Tuesday, February 20, 2007

Um, Can You Help Me...

I hate it when I have to ask the wife to whip off her shirt to get people's attention. But -- now that I have...

About a month ago, the Canadian film business seemed to step into a vortex; and in a post on finding our way out, I asked for thoughts I could pass on to the Heritage Minister. I've received a few strategies from readers and fellow bloggers, while others have posted their own opinions elsewhere.

In a profound example of how an outsider can see the problem with a clarity beyond the locals, may I recommend a trip to Bill Cunningham's place for words that are particularly inspirational.

Today's events -- Jim Shaw back to writing cheques to the CTF after winning a Task Force investigation and a settled ACTRA strike hitting a new snag, -- would suggest that we're in for a wholesale change in the way we do business and maybe this time it should be us, instead of our betters in Ottawa, who determine where we're going.

So, if you have ideas on making the Canadian industry stronger, better or at least more interesting, add your comments to this post or send me an email address I won't publish, so I can hear from you in private. "Forgive me father for I have sinned, I had unclean thoughts about Mary Walsh and Bubbles..."

Anyway, as I said before, your ideas will be passed along and they will be heard and considered.

Thanks for stopping by.

Okay, Hon, you can put your shirt back on. On second thought...

Sunday, February 18, 2007

Kung Hei Fat Choi

Today is the Chinese New Year, welcoming the year of the Fire Pig, 4705. A Jewish producer friend tells me 2007 is year 5768 in the Jewish calendar, adding that this means that for 1063 years Jews had nowhere to eat on Sunday nights.

New Year is the biggest holiday in the Asian world, so more than half the planet is out lighting firecrackers and exchanging gifts. Therefore, I thought I'd offer a small Chinese gift of my own to mark the occasion.

A few years ago, a director from Hong Kong called to ask for my help in dramatizing the story of a gruesome torso murder that had occurred in the Chinese Canadian community. I get calls like this all the time. Some work out. Some don't. And a few add something special to your life.

The director's name was Ho Yim. I'd never heard of him, but I was familiar with the case he was describing and didn't think it offered much more than the chance to do a quickie splatter film. But he insisted he was a serious filmmaker and would send an example of his work to further persuade me. A few days later, a videotape arrived.

To that point in my life, my exposure to Chinese cinema amounted to Bruce Lee, a couple of epic martial arts films and a passing awareness of the cheap historical soaps and modern comedies I surfed past on my local multicultural station.

The film I was sent was "Tiengo Niezi" later released in English as "The Traitorous Prince" and "The Day The Sun Turned Cold".

It's the story of a young man whose father is murdered and ten years later begins to suspect that the killer was his mother. This leads to an agonizing study of the nature of justice, revenge and whether "doing the right thing" is ever the right thing to do.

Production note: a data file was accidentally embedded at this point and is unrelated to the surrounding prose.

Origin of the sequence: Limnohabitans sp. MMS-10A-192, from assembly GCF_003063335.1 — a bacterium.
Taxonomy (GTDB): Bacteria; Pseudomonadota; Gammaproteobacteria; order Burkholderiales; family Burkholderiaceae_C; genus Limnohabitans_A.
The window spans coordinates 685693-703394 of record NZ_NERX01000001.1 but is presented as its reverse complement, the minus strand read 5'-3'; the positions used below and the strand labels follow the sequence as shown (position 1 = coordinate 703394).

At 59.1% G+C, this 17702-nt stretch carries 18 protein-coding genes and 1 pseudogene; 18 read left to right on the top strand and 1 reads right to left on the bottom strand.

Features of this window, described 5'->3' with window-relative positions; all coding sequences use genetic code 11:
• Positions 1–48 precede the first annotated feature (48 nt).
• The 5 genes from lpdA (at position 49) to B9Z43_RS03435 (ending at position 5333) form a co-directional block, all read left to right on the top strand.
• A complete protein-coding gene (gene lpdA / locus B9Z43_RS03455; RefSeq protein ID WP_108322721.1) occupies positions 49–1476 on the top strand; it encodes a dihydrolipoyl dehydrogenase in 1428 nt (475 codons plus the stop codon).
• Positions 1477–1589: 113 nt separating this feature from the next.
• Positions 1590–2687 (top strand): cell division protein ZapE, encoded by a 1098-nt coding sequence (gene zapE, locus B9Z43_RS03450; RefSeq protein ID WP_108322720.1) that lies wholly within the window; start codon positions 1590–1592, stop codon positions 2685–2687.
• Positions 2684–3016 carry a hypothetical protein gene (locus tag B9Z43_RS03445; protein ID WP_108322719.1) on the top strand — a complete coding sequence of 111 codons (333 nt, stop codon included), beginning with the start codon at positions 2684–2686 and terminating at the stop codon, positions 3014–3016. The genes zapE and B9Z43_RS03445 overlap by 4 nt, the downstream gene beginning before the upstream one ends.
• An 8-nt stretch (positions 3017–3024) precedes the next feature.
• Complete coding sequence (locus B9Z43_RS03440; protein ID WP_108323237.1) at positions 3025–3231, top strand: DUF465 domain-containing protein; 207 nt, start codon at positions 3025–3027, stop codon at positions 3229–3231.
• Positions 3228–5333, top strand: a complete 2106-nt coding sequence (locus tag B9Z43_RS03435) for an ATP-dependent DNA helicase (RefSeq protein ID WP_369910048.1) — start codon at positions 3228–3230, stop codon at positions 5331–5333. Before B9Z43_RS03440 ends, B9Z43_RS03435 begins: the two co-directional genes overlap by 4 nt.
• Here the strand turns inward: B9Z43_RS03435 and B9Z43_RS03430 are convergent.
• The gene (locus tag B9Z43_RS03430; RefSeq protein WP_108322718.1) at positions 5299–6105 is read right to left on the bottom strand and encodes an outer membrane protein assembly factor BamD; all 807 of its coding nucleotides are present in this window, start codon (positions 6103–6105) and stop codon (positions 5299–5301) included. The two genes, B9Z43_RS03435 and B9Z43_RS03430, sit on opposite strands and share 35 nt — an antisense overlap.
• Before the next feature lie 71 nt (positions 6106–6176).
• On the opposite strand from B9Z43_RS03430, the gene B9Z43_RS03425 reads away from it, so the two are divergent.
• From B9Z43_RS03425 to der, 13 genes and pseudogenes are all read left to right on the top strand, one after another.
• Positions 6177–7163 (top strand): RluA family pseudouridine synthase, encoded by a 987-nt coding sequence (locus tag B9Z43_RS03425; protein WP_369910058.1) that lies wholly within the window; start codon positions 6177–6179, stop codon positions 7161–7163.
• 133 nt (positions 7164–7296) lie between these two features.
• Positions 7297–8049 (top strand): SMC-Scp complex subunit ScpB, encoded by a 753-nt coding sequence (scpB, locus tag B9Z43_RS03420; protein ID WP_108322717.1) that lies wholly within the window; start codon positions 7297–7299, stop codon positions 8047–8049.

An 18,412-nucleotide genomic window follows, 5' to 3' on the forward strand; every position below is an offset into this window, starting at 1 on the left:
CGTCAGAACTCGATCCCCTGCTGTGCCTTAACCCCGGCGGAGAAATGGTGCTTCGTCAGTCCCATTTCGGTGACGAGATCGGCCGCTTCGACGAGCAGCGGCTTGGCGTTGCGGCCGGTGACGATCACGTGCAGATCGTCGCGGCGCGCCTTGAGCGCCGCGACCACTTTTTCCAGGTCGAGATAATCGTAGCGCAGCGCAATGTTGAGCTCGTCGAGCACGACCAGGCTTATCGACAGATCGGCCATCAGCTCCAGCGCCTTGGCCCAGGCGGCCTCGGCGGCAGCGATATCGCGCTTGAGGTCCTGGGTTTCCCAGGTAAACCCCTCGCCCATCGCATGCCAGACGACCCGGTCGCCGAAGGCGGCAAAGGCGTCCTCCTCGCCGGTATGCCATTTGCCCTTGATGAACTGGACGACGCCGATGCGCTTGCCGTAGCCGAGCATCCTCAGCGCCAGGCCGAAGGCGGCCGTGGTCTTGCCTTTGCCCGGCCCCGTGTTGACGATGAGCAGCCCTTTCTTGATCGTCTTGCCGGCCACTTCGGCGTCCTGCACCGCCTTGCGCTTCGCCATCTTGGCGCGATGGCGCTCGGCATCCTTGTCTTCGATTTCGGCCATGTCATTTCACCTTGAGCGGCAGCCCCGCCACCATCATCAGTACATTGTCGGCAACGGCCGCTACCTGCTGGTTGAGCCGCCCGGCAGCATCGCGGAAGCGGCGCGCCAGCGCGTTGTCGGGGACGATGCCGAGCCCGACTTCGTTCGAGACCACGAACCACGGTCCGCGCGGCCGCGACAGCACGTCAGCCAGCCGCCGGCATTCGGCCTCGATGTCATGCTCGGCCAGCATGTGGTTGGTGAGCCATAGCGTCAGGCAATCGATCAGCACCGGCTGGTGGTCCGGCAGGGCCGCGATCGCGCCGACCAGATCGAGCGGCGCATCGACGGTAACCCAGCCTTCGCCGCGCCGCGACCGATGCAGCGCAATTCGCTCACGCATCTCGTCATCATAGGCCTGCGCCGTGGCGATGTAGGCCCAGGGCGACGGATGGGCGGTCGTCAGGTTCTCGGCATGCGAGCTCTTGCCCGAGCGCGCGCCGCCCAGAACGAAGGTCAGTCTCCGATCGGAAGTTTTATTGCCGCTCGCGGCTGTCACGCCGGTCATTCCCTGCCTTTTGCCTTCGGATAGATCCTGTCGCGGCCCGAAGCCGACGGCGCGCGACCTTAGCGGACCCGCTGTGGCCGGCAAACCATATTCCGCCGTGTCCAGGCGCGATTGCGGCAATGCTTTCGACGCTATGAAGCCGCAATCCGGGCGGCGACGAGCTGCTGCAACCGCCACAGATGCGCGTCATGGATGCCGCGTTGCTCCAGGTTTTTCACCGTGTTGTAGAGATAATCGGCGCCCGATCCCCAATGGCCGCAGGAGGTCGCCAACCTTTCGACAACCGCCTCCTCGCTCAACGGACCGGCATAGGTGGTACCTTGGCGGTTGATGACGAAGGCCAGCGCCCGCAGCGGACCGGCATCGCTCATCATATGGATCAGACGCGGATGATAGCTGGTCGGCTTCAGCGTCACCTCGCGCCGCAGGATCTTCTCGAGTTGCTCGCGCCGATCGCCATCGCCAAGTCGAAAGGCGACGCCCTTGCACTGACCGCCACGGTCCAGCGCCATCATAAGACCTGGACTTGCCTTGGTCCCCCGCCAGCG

It was nothing short of a masterpiece and I decided that if this guy wanted me to personally hack off body parts for his torso movie, I was in.

Ho flew to Toronto and we spent a couple of weeks working out the story and planning how it could be shot in Hong Kong and Toronto. During that time, he dragged me to a half dozen Chinatown video stores to introduce me to actors, technicians, film styles and storytelling forms literally foreign to me. Like most occidentals on their first visit to a Chinese restaurant buffet, I was overwhelmed with the exotic delicacies that were available.

Ultimately, the film fell through. But a couple of years later, Ho and I ended up in LA at the same time, both "under consideration" for major studio projects. Mine was a Sci-Fi series featuring biker babes in black leather. Totally brainless but based on a popular comic book and at least the casting sessions were fun.

Meanwhile, Ho's agent was breaking him into American features. I'll never forget an afternoon we spent poolside at the Oakwood Apartments as I tried (and failed) to help him make sense of the latest draft of "Alien: Resurrection". Both of us, more familiar with working on shoestring budgets and stories with a point, could not fathom how such vast fortunes had been spent to get material to a final and still unshootable stage, nor why a franchise we both loved was allowed to be so devalued in the hope of wringing a few extra bucks from its audience. Watching Ho struggle with the material was like seeing Michaelangelo try to make art with an Etch-a-sketch.

That "Nobody Knows Anything" Hollywood adage applies on so many levels.

But as we both waited for people far more astute and connected than ourselves to determine our career paths, he took me to out of the way theatres and continued my education in Asian film.

This year's favorite to win the Academy Award, "The Departed", is based on the 2002 Chinese film "Infernal Affairs" as well as its prequel "Infernal Affairs 2" and sequel "Infernal Affairs 3". Both the offspring are as good or better than the original and equally imaginative in their realization. To be fair, Martin Scorcese's version is less a remake than a brilliant cultural rethinking of the original.

But I still get a giggle reading the Hollywood Insiders who can't imagine how a "Departed 2" can be in the works with all the stars of the original...uh... departed. That kind of analysis reminds you of how overburdened Hollywood is by the rules of Syd Field and Robert McKee as well as the standard studio marketing models.

In much the same way good art triumphs over commerce, Chinese film overcomes the system that governs its people. There is no better way to celebrate the arrival of the Year of the Pig than to buy a ticket to see or to rent a Chinese film. If I may recommend some of my recent favorites...